Cover Image: The Missing Pieces of Mum

The Missing Pieces of Mum

Pub Date:   |   Archive Date:

Member Reviews

A very powerful and gripping story that is difficult to read in some parts but worth sticking with. This is a first for me by the author and one I enjoyed and would read more of their work. The book cover is eye-catching and appealing and would spark my interest if in a bookshop. Thank you very much to the author, publisher and Netgalley for this ARC.
Was this review helpful?
Phyllis grew up feeling unloved. But by Sally bringing her story to the world she had given us all a chance to love her.
Was this review helpful?
loved this book!
generally i am a lover of non-fiction but this was very very good! honestly love its secrets that were uncovered
Was this review helpful?
I really enjoyed this book about Sally and her relationship with her mother. Her mum spent most of her childhood in an awful children's home where she was not shown much affection. Sally and her brother knew they were loved by their mum, although at times it was very difficult. Sally is desperate to find out about her mother's life and what happened to her birth family. What is clear throughout the book is the special relationship between Sally and her mother and how they support each other. A lovely book that explores how important it can be to know our history and how we find our place in the world.
Was this review helpful?
A very emotional read. An easy one for the way it is written, but absolutely not easy for the themes treated.
This book is a love tribute of a daughter to her mother and it's impossible not to love it. A huge thanks to the author for this heartwrenching memoir / autobiography, it was an "unhappy" pleasure to read it.

Thank you to NetGalley and te publisher for providing me with an arc in exchange for an honest review.
Was this review helpful?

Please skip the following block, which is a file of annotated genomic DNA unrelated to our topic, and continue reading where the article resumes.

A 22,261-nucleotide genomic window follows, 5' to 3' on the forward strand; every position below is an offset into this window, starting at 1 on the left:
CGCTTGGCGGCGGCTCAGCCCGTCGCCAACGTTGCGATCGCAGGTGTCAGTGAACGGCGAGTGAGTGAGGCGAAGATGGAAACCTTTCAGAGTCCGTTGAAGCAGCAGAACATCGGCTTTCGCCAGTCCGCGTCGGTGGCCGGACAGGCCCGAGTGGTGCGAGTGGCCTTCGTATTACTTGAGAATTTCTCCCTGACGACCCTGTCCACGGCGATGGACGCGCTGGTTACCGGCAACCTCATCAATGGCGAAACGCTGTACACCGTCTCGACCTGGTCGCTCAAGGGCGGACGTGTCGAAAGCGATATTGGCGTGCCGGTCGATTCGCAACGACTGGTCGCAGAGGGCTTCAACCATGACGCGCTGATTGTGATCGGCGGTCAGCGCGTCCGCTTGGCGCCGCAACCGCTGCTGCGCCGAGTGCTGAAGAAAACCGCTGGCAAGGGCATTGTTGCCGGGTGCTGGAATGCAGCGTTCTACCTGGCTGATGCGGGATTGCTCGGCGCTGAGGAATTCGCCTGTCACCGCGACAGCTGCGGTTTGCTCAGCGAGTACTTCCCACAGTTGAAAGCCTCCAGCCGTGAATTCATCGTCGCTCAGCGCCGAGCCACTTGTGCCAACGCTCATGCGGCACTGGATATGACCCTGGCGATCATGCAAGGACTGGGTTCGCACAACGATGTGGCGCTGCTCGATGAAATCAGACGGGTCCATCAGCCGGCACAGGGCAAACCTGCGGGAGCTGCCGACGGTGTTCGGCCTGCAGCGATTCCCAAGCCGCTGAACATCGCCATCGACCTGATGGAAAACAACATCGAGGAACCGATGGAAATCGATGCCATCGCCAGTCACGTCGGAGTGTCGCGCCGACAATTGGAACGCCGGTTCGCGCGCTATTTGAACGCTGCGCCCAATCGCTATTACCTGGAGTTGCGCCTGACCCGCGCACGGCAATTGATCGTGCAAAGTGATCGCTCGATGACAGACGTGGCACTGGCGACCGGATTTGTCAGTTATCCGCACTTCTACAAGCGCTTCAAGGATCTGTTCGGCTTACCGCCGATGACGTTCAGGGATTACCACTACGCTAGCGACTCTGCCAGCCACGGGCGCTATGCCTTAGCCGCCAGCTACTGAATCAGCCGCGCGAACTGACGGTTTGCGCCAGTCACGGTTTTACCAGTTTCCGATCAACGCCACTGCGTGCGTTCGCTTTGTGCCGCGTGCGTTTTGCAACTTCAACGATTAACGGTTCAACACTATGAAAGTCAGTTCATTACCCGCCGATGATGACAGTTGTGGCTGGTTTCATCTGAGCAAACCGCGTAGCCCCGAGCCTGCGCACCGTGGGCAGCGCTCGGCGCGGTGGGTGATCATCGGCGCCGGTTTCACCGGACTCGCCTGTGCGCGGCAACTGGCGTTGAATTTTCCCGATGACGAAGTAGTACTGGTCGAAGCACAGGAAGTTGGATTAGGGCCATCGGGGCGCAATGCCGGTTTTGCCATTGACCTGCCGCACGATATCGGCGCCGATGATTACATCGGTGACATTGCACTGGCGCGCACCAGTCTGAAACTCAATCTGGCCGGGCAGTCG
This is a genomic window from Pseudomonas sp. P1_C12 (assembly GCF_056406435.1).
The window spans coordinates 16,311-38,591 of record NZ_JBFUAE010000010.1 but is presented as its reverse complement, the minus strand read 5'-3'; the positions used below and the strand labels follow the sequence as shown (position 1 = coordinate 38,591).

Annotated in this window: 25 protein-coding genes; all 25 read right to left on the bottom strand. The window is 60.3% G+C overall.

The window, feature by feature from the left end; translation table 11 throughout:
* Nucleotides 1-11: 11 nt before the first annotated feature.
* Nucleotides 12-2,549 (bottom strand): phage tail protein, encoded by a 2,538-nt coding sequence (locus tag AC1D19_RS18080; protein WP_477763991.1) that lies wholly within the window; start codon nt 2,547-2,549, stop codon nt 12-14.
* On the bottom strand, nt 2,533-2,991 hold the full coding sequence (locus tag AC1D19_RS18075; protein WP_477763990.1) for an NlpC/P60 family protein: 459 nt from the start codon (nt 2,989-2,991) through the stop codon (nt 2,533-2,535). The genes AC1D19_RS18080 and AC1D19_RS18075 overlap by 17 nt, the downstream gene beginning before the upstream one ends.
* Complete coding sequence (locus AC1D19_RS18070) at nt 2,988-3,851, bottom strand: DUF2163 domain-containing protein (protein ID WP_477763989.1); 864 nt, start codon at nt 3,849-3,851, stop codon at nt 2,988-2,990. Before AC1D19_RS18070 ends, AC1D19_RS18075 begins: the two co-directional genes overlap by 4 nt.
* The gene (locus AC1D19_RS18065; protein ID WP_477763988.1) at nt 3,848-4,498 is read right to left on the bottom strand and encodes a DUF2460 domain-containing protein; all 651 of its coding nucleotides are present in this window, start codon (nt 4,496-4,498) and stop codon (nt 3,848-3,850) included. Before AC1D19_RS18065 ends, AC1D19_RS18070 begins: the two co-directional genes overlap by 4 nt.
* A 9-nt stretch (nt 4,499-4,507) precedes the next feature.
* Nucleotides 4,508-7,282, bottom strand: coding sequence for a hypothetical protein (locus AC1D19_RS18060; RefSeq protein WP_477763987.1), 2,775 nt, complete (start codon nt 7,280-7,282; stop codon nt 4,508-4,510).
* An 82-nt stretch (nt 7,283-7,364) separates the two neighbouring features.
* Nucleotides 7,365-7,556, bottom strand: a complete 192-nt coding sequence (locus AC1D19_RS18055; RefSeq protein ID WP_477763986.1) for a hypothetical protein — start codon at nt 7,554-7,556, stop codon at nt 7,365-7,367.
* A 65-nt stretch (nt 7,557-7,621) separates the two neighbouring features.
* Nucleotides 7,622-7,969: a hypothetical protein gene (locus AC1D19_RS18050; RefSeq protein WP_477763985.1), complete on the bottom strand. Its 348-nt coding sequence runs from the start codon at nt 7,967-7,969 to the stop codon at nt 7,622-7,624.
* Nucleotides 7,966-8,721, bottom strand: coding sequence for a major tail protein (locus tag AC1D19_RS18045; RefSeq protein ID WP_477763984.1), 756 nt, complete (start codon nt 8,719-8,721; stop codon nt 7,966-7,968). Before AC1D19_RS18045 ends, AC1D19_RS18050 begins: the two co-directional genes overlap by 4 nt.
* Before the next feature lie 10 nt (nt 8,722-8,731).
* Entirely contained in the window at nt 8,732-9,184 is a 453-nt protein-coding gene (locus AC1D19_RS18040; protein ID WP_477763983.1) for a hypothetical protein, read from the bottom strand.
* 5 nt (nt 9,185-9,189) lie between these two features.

Thanks to Net Galley, Ad Lib Publishers and Mardle Books for the advance copy of this book. The heart of this story is the author's mother, Phyllis, who grew up in an orphanage in Ireland, and subsequently endured a loveless marriage and never was able to feel like she belonged anywhere.  As an adult her daughter begins the search for her mother's long lost family.  The story is heart wrenching and tackles many social injustices.  The first how her mother had ended up in the home in the first place, and then how difficult it was to get any information due to bureaucracy and government.  This book is well written and informative. A beautiful tribute from Sally to her mother, who she clearly loved very dearly.
Was this review helpful?
What an extraordinary tale; part memoir, part genealogical discovery Sally Herbert documents what is known, and unknown, about the life of her mother Phyllis

Phyllis was born in 1937 and by the time she was 16 had two different birthdates, either March or December of that year. Her early life was dominated by institutions firstly the Bethany House where she'd been born to an unmarried mother and secondly the church-run orphanage, both in Ireland. Yet, by some measure Phyllis had been lucky she had a 'Guardian' a devout protestant well-wisher who paid for her education and kept an eye on her early adulthood. Phyllis always wondered if her attention was due to more than her faith.

Sadly, after a difficult start, Phyllis's adulthood was also full of woes and that in turn meant that her daughter Sally had a difficult upbringing too but mother and daughter remained close. This book is testament to that and Sally's determination to find out who Phyllis's mother really was...

An engaging read which relates the difficulties faced by many of those named, without sinking into misery memoir field.